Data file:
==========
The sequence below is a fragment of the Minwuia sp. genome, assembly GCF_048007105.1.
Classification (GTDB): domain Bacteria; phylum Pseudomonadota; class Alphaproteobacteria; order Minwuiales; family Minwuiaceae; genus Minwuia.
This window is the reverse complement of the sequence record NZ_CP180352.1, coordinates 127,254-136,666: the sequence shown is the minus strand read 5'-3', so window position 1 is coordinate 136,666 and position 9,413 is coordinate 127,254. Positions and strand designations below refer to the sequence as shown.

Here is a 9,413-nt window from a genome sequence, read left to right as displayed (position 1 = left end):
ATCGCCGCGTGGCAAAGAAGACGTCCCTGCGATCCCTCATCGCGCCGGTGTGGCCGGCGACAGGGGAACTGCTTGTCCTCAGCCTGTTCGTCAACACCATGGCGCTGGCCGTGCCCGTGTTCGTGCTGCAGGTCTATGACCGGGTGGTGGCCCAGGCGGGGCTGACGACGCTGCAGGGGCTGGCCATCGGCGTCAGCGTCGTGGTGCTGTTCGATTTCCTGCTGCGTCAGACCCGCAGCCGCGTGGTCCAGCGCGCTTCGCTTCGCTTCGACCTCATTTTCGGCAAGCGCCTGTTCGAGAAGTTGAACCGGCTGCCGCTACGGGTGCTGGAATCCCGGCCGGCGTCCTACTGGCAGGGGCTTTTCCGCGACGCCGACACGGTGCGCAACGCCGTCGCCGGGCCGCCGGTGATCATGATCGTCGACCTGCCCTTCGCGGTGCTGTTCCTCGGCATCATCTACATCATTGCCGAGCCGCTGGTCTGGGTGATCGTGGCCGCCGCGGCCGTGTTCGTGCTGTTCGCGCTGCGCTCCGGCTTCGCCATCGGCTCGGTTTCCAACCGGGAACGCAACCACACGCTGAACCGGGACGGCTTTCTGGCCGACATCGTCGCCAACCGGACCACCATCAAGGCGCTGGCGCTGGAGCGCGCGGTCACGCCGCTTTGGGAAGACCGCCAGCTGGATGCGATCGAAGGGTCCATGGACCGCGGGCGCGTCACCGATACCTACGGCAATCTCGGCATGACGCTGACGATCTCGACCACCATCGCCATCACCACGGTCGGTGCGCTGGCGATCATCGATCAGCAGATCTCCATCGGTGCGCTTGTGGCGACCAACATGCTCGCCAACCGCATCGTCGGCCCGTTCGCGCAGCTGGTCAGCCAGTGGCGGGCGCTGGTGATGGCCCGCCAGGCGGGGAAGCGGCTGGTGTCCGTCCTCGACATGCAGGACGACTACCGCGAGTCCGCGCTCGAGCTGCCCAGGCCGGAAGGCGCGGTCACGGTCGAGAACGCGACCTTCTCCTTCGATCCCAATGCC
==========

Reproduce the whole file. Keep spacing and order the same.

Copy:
The sequence below is a fragment of the Minwuia sp. genome, assembly GCF_048007105.1.
Classification (GTDB): domain Bacteria; phylum Pseudomonadota; class Alphaproteobacteria; order Minwuiales; family Minwuiaceae; genus Minwuia.
This window is the reverse complement of the sequence record NZ_CP180352.1, coordinates 127,254-136,666: the sequence shown is the minus strand read 5'-3', so window position 1 is coordinate 136,666 and position 9,413 is coordinate 127,254. Positions and strand designations below refer to the sequence as shown.

Here is a 9,413-nt window from a genome sequence, read left to right as displayed (position 1 = left end):
ATCGCCGCGTGGCAAAGAAGACGTCCCTGCGATCCCTCATCGCGCCGGTGTGGCCGGCGACAGGGGAACTGCTTGTCCTCAGCCTGTTCGTCAACACCATGGCGCTGGCCGTGCCCGTGTTCGTGCTGCAGGTCTATGACCGGGTGGTGGCCCAGGCGGGGCTGACGACGCTGCAGGGGCTGGCCATCGGCGTCAGCGTCGTGGTGCTGTTCGATTTCCTGCTGCGTCAGACCCGCAGCCGCGTGGTCCAGCGCGCTTCGCTTCGCTTCGACCTCATTTTCGGCAAGCGCCTGTTCGAGAAGTTGAACCGGCTGCCGCTACGGGTGCTGGAATCCCGGCCGGCGTCCTACTGGCAGGGGCTTTTCCGCGACGCCGACACGGTGCGCAACGCCGTCGCCGGGCCGCCGGTGATCATGATCGTCGACCTGCCCTTCGCGGTGCTGTTCCTCGGCATCATCTACATCATTGCCGAGCCGCTGGTCTGGGTGATCGTGGCCGCCGCGGCCGTGTTCGTGCTGTTCGCGCTGCGCTCCGGCTTCGCCATCGGCTCGGTTTCCAACCGGGAACGCAACCACACGCTGAACCGGGACGGCTTTCTGGCCGACATCGTCGCCAACCGGACCACCATCAAGGCGCTGGCGCTGGAGCGCGCGGTCACGCCGCTTTGGGAAGACCGCCAGCTGGATGCGATCGAAGGGTCCATGGACCGCGGGCGCGTCACCGATACCTACGGCAATCTCGGCATGACGCTGACGATCTCGACCACCATCGCCATCACCACGGTCGGTGCGCTGGCGATCATCGATCAGCAGATCTCCATCGGTGCGCTTGTGGCGACCAACATGCTCGCCAACCGCATCGTCGGCCCGTTCGCGCAGCTGGTCAGCCAGTGGCGGGCGCTGGTGATGGCCCGCCAGGCGGGGAAGCGGCTGGTGTCCGTCCTCGACATGCAGGACGACTACCGCGAGTCCGCGCTCGAGCTGCCCAGGCCGGAAGGCGCGGTCACGGTCGAGAACGCGACCTTCTCCTTCGATCCCAATGCC